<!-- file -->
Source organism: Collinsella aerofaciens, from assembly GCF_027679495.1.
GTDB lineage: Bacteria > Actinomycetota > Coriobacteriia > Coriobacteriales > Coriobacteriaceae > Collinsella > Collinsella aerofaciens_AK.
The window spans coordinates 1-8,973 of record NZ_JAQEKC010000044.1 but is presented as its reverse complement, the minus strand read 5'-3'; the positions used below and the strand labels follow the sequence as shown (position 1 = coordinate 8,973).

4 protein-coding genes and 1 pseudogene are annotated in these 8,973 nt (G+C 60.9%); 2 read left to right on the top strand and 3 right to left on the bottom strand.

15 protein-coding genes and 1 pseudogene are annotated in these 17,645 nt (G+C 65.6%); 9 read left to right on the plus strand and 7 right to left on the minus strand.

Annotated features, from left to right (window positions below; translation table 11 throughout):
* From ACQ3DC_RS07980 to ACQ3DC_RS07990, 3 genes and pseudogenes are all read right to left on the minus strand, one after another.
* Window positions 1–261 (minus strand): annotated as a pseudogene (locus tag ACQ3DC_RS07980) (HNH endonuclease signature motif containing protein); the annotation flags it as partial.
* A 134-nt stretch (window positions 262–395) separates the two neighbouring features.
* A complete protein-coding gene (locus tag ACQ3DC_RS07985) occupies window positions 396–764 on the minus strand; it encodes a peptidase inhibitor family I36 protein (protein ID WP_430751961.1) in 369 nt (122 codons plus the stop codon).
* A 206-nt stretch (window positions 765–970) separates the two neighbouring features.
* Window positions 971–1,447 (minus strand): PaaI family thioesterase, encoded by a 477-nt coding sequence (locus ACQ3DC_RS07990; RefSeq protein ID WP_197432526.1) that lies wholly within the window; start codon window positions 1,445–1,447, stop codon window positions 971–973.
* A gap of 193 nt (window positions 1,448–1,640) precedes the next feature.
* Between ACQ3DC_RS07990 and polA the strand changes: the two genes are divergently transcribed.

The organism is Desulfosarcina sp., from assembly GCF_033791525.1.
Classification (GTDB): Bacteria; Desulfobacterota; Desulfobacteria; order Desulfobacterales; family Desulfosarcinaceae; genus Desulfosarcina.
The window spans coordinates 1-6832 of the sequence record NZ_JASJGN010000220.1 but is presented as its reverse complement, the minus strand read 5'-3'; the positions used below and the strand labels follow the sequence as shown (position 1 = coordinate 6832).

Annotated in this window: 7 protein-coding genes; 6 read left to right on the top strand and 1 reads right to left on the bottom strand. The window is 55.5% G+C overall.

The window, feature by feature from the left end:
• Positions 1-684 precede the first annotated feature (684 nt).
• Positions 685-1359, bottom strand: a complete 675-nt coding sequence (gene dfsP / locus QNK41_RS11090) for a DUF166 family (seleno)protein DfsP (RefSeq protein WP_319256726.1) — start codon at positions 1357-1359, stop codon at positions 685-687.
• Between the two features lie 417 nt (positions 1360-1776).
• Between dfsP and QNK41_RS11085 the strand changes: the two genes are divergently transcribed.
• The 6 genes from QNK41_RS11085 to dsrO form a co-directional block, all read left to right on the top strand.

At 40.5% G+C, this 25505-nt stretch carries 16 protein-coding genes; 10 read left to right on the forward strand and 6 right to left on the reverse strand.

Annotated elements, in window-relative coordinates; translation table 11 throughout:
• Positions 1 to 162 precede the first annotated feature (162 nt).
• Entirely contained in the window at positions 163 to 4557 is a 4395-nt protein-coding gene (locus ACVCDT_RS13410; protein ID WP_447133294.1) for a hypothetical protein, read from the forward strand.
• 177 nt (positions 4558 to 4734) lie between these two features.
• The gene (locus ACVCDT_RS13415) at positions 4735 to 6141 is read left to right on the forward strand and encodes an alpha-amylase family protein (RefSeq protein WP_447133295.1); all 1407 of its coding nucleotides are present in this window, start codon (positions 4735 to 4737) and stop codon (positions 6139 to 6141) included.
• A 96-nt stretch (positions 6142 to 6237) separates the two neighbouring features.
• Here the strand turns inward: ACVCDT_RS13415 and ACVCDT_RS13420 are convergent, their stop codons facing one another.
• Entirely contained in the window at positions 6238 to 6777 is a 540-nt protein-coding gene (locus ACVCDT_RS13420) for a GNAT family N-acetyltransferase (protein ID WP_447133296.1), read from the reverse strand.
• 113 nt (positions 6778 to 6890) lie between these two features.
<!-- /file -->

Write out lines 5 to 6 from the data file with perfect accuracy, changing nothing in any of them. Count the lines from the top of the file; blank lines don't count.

15 protein-coding genes and 1 pseudogene are annotated in these 17,645 nt (G+C 65.6%); 9 read left to right on the plus strand and 7 right to left on the minus strand.

Annotated features, from left to right (window positions below; translation table 11 throughout):